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Having left Sharon, and looking into the Irish Club, he had thought better of remaining there, lest people start talking about

‘poor Bernie’ - he could not bear the hypocrisy of it all - and he would be tempted to say things he had best not say. Even when he had drink taken, he was, for the most part, a detective at heart, and he had long years of understanding himself and his tongue. He knew he was better off, tonight, not running the risk of shooting his mouth off, though he did wonder if to do so might loosen somebody else’s tongue, and it might elicit information which could prove useful. So, because he was - for him - relatively sober, he thought discretion was the better part of valour, and buying a bottle of whiskey from the bar, he made his way home.

He never took the lift, which was frequently not working anyway, and almost always smelled like a urinal, so climbed the three floors wearily up to his flat.

John Roche did not spend very much time at home. He did not see it as ‘home’. Home was something that other people had. He had a doss house, that now and then he used to sleep or think, or hide from the world. He had nothing there that other people in modern times might have – comfort things. He had a battered, ancient black and white television, no computer, not even a radio. The kitchen had the various appliances that kitchens have, because they had been there when he moved in. But certainly the oven - if it was clean - was clean because it had never been used. There was certainly dust and grime on the hobs, but that was purely the accumulation of dirt that had grown over time - not the result of any kind of cooking. The kettle was used certainly, and now and again a toaster, but more often than not he had not remembered to buy any bread to toast, or it was green with mould, and even for Roche inedible. The most obvious things around the kitchen were the bottles. Some - indeed most - empty and discarded, some half full and precious.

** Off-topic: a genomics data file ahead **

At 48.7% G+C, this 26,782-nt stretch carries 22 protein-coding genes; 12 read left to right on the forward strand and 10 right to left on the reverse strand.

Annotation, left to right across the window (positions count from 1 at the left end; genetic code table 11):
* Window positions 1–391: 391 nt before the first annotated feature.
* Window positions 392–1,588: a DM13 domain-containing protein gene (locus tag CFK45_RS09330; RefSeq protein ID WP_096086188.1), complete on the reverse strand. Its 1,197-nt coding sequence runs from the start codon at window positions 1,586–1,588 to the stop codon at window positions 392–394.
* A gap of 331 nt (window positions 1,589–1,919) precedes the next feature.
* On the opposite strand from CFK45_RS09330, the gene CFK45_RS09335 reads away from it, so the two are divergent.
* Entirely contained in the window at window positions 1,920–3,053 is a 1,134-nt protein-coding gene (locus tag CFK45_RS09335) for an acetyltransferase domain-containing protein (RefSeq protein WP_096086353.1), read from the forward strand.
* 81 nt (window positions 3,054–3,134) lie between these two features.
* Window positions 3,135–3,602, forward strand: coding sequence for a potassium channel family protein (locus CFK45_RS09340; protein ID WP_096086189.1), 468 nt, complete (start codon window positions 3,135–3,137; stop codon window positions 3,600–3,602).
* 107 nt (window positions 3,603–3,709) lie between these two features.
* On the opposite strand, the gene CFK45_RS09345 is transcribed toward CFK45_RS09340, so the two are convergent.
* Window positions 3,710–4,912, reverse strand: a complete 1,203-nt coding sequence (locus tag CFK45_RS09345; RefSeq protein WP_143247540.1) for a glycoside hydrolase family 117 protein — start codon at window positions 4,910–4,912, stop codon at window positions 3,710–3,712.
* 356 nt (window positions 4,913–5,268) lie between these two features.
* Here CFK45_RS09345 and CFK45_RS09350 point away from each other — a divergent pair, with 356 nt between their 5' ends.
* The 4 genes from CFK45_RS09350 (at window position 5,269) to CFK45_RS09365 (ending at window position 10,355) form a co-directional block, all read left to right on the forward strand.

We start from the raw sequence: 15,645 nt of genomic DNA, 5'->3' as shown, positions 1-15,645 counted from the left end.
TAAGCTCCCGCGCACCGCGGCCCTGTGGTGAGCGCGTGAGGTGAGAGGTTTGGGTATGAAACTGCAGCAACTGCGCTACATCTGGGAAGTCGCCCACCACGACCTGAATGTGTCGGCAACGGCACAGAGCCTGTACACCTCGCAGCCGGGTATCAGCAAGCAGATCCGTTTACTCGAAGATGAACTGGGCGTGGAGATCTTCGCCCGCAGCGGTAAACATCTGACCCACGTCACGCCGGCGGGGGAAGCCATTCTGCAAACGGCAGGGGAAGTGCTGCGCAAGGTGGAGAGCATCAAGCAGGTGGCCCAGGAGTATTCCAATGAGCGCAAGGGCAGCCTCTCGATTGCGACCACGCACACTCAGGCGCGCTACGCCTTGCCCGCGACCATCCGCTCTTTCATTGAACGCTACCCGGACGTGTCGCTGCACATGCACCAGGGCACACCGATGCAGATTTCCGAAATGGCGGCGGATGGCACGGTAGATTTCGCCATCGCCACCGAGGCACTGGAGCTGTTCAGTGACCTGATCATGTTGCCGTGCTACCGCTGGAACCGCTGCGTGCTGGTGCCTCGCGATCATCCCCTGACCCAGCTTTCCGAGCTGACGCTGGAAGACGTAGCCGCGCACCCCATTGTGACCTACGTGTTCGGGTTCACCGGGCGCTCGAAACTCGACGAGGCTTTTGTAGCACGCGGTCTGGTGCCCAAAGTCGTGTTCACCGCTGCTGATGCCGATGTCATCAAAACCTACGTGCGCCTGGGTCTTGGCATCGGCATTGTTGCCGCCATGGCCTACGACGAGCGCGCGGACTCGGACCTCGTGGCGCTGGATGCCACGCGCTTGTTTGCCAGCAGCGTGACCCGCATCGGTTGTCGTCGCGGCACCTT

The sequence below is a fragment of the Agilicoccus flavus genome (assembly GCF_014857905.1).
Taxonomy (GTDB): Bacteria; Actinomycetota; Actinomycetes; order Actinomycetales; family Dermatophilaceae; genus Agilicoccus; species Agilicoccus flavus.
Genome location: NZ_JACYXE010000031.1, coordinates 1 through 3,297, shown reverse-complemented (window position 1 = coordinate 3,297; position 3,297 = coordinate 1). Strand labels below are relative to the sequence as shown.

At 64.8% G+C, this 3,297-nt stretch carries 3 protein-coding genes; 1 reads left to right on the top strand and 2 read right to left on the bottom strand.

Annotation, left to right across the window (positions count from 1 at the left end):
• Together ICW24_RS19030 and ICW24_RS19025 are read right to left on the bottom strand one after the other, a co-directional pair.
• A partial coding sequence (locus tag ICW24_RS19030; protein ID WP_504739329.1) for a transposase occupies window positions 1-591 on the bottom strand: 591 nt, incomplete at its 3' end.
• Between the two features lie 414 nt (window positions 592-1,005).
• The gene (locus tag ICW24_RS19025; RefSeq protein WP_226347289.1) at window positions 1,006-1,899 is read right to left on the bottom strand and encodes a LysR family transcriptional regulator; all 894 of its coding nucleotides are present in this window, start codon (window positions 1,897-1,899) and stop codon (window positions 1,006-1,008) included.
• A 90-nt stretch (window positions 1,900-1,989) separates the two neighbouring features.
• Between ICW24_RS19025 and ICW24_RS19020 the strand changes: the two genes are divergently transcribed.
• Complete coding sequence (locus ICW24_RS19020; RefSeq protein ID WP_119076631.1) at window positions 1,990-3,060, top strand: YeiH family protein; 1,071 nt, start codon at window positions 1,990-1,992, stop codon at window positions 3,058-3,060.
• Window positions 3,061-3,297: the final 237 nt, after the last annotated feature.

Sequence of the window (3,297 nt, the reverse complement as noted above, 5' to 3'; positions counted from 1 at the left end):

He sat down heavily in a battered and well-used armchair - which mostly acted as a bed as well as a chair. He seldom made it as far as the bed, which was permanently unmade, with bedding which had decidedly not seen the inside of the washing machine since the last time his ‘sister’ had plucked up the courage to visit him - hopefully having first taken the precaution of having a tetanus injection! They had laughed about that. Deirdre was not his true sister, but they had been together in one of the many foster places he had been in during his adolescent years, and they had struck up a friendship, a completely platonic friendship, which had lasted over time, and though they met very rarely nowadays, they kept in touch sporadically and he certainly thought of her as his family - his only family in fact. Deirdre lived in London and worked in some kind of advertising agency - Roche had never quite understood what she did, and had never really been interested enough to ask her. She had married, another Irishman, called Padraig, and they had three children now. Roche had gone to the wedding, and had been persuaded to be Godfather to the middle child - a son, Connor, but the two men - Padraig and Roche - had never really got on. Deirdre did not seem too bothered by this, and was no more likely to listen to Paddy telling her she should ‘drop that ould drunkard’ than to

Roche if he had told her to think again about marrying that ‘sanctimonious creep’. She kept her own counsel, and ignored both of them.